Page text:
1148 results:

1972 Equal Rights Amendment

361.   … 1972 Equal Rights Amendment After Congress passed the ERA, it was sent to the states for ratification. In 1979, the ratification deadline was extended to 1982 but no more states approved the… …  

1972 Ms. Magazine

362.   … 1972 Ms. Magazine Ms. Magazine first appeared in 1972 with Gloria Steinem as editor and Pat Carbine as publisher to bring feminist news to readers. Founding editors included Joanne Edgar, Nina… …  

1972 Title IX

363.   … 1972 Title IX Passed as part of the Education Amendments of 1972, Title IX prohibits sex discrimination in any education program receiving federal funds. Its impact has been greatest in the field of… …  

1973 Billie Jean King & Bobby Riggs

364.   … 1973 Billie Jean King & Bobby Riggs Called the “Battle of the Sexes,” this tennis match saw King beat Riggs in three sets. King continued playing competitive tennis but also dedicated her time to… …  

1973 Our Bodies, Ourselves

365.   … 1973 Our Bodies, Ourselves Written by members of the Boston Women’s Health Book Collective, this 276-page book of information, illustrations, and personal narratives aimed to empower women to… …  

1973 Roe v. Wade

366.   … 1973 Roe v. Wade With a 7 to 2 majority, the Supreme Court ruled that state laws making abortion illegal during a woman’s first three months of pregnancy were unconstitutional. Since the decision,… …  

1973 Wounded Knee

367.   … 1973 Wounded Knee American Indian Movement activists occupied the town of Wounded Knee, South Dakota to protest political corruption. Some of the women participants founded Women of All Red Nations… …  

1974 Combahee River Collective

368.   … 1974 Combahee River Collective The Combahee River Collective’s statement is considered as a founding document in the development of identity politics and the feminist theory of intersectionality,… …  

1975 UN International Women’s Year

369.   … 1975 UN International Women’s Year The United Nations declared 1976 to 1985 the Decade of Women and four international conferences on women were held, in Mexico City (1975), Copenhagen (1980),… …  

1977 National Women’s Conference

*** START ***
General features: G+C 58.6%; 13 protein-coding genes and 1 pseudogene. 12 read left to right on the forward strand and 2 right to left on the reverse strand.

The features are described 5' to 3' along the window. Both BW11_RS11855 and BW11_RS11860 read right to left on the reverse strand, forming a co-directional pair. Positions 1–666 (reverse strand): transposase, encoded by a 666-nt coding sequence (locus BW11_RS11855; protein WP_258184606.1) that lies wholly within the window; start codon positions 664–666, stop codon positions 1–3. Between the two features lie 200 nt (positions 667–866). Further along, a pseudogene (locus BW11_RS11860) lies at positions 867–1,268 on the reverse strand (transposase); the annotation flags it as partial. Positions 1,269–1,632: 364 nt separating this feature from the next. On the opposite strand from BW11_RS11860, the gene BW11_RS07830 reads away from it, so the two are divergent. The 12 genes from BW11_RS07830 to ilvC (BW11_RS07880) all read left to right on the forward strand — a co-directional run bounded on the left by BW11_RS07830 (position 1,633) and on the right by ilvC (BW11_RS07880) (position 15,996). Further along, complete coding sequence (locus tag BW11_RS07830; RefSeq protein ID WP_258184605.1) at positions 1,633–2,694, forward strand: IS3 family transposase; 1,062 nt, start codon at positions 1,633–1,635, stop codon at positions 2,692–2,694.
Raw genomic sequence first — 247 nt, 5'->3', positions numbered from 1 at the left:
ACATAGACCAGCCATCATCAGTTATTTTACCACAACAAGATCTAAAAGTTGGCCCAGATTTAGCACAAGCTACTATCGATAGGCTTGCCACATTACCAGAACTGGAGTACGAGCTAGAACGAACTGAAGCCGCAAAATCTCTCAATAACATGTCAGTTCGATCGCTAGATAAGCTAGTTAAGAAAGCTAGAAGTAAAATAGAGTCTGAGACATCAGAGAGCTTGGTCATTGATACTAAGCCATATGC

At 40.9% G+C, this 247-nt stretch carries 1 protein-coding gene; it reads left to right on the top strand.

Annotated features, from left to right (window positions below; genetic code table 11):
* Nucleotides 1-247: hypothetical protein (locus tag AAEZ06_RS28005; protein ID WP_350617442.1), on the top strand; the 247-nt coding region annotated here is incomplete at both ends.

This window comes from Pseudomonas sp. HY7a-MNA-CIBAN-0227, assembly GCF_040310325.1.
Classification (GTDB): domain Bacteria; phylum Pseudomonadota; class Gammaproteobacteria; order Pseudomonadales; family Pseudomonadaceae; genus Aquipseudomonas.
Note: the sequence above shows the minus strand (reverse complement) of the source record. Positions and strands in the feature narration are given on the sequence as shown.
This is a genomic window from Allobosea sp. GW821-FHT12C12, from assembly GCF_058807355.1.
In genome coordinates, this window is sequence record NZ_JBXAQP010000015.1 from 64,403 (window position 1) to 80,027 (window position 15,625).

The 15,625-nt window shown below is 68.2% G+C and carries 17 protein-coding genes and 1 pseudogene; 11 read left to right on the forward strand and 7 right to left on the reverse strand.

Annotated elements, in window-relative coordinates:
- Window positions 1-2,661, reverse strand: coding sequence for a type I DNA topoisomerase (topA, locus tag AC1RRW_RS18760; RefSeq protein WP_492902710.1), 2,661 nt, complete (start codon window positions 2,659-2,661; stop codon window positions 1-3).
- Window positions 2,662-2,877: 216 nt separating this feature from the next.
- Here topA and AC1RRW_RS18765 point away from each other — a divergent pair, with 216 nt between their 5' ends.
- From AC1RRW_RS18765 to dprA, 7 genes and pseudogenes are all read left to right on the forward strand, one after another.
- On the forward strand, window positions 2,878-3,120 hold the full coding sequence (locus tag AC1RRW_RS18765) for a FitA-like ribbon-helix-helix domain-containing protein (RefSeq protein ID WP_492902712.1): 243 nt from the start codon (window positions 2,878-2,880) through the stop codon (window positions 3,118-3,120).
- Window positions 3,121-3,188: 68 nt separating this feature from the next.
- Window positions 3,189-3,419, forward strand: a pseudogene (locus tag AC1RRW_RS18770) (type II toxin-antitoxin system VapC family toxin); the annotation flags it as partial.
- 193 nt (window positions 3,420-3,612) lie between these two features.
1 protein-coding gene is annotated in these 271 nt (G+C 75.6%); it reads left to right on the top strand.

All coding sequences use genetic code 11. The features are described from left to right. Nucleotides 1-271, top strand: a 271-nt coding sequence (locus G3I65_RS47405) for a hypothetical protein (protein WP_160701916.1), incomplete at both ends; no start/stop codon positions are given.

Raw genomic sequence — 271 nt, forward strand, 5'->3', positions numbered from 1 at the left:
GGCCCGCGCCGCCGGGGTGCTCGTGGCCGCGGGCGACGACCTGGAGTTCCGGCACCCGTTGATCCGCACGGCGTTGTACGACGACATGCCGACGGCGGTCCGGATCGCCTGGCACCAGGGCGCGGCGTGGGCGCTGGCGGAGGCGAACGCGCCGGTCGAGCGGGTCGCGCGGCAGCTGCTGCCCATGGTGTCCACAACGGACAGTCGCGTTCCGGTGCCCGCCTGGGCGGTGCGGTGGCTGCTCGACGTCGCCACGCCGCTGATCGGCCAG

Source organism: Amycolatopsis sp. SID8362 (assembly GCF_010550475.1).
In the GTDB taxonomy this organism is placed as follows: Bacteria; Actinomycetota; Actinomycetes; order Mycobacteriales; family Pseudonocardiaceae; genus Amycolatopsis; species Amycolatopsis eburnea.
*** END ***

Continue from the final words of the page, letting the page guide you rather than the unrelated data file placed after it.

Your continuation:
370.   … 1977 National Women’s Conference Chaired by Congresswoman Bella Abzug, the conference held in Houston formulated a National Plan of Action on 26 issues, including the ERA, abortion, child care,… …  

How to Navigate our Interactive Timeline

You will find unique content in each chapter’s timeline.

Place the cursor over the timeline to scroll up and down within the timeline itself. If you place the cursor anywhere else on the page, you can scroll up and down in the whole page – but the timeline won’t scroll.

To see what’s in the timeline beyond the top or bottom of the window, use the white “dragger” located on the right edge of the timeline. (It looks like a small white disk with an up-arrow and a down-arrow attached to it.) If you click on the dragger, you can move the whole timeline up or down, so you can see more of it. If the dragger won’t move any further, then you’ve reached one end of the timeline.

Click on one of the timeline entries and it will display a short description of the subject. It may also include an image, a video, or a link to more information within our website or on another website.

Our timelines are also available in our Resource Library in non-interactive format.

Timeline Legend

  1. Yellow bars mark entries that appear in every chapter

  2. This icon indicates a book

  3. This icon indicates a film

1971 The Click! Moment

The idea of the “Click! moment” was coined by Jane O’Reilly. “The women in the group looked at her, looked at each other, and ... click! A moment of truth. The shock of recognition. Instant sisterhood... Those clicks are coming faster and faster. They were nearly audible last summer, which was a very angry summer for American women. Not redneck-angry from screaming because we are so frustrated and unfulfilled-angry, but clicking-things-into-place-angry, because we have suddenly and shockingly perceived the basic disorder in what has been believed to be the natural order of things.” Article, “The Housewife's Moment of Truth,” published in the first issue of Ms. Magazine and in New York Magazine. Republished in The Girl I Left Behind, by Jane O'Reilly (Macmillan, 1980). Jane O'Reilly papers, Schlesinger Library.